Deanne on benefits and financial support

Deanne standing on the steps of her house with her children.
Deanne standing on the steps of her house with her children.

After treatment for throat cancer, Deanne found herself too unwell to work, which had a huge financial impact. Deanne could no longer afford her mortgage so had to move out of the family home and into council accommodation. Her experience with the welfare system was stressful and overcomplicated but Macmillan helped her with this.

Deanne's story

Financially things were really hard and I got very frustrated with the process. I felt like I wasn't treated as a cancer patient. I was just treated as a number or a statistic. I felt like they just didn't care about the fact that I was in a long-term illness.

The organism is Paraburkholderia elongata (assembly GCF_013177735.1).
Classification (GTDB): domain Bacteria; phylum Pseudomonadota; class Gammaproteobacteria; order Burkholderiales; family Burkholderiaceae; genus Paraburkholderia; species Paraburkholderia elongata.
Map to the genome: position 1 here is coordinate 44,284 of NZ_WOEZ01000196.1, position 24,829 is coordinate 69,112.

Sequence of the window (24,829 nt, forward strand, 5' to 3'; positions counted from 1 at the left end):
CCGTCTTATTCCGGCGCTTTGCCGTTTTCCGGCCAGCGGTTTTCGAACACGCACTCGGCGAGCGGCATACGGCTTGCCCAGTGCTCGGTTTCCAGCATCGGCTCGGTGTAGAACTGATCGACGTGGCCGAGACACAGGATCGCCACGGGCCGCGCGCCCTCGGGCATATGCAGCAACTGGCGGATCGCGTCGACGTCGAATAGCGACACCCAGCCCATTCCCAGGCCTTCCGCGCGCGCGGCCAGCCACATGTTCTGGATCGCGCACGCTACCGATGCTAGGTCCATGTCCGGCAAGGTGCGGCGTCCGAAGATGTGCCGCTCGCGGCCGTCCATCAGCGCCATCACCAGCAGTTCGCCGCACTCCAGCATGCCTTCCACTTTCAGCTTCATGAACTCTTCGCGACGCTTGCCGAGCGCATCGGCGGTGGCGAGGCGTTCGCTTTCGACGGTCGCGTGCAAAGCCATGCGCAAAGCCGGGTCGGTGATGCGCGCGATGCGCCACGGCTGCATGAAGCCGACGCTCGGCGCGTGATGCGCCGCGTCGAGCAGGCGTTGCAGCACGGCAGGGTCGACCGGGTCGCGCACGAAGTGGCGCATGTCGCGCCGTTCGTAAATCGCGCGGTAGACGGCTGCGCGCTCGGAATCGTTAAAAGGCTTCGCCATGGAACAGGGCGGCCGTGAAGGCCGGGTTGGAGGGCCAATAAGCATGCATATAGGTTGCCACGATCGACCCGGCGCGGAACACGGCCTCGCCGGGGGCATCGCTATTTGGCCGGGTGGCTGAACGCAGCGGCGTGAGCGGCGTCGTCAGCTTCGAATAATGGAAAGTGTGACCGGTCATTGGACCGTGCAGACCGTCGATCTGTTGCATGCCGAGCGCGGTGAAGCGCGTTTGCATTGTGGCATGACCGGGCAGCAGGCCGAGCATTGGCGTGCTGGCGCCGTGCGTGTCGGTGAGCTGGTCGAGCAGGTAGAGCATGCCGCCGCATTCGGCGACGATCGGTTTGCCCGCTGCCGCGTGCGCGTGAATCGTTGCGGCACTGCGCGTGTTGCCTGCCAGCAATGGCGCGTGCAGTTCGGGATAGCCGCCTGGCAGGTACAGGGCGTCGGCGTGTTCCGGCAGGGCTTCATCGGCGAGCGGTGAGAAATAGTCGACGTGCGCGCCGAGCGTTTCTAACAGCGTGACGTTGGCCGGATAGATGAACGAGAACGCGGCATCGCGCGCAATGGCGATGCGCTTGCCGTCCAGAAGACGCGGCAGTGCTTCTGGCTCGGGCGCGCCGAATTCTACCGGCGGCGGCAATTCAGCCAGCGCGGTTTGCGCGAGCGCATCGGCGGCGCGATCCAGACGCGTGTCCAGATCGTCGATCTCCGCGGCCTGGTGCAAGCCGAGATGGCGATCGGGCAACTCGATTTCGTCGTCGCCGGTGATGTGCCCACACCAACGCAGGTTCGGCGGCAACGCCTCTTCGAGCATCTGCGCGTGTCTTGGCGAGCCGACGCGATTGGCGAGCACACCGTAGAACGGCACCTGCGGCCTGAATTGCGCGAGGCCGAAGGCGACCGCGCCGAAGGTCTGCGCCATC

I lived in a mortgaged property, which had been a family home for 19 years. Then I realised that I had to think about what to do, because I couldn't work and everything was just too expensive. Things just got worse and worse. I was trying to deal with the fact that I had cancer at the same time as worrying about losing my home. The stress and the poverty literally consume you. Sadly, we had to move due to the effect on my finances. A house is a home and so it was a horrible experience. These material things also have an emotional importance. I had to just uproot the kids and move them.

As a cancer patient, I found the bureaucracy of the benefit system made things difficult and I'm still struggling with it. Macmillan gave me advice and support, but it has not been easy and I am still struggling with it. We are getting by now, but it is still incredibly difficult. It's overwhelming when you are struggling to cope with your health and the emotional journey of cancer. It has had a massive effect and it is very hard. Cancer patients should be treated as individuals so that you don't feel like you're just a statistic.

Close-up of Deanne seated.

Watch: all about Deanne's experiences

Watch: all about Deanne's experiences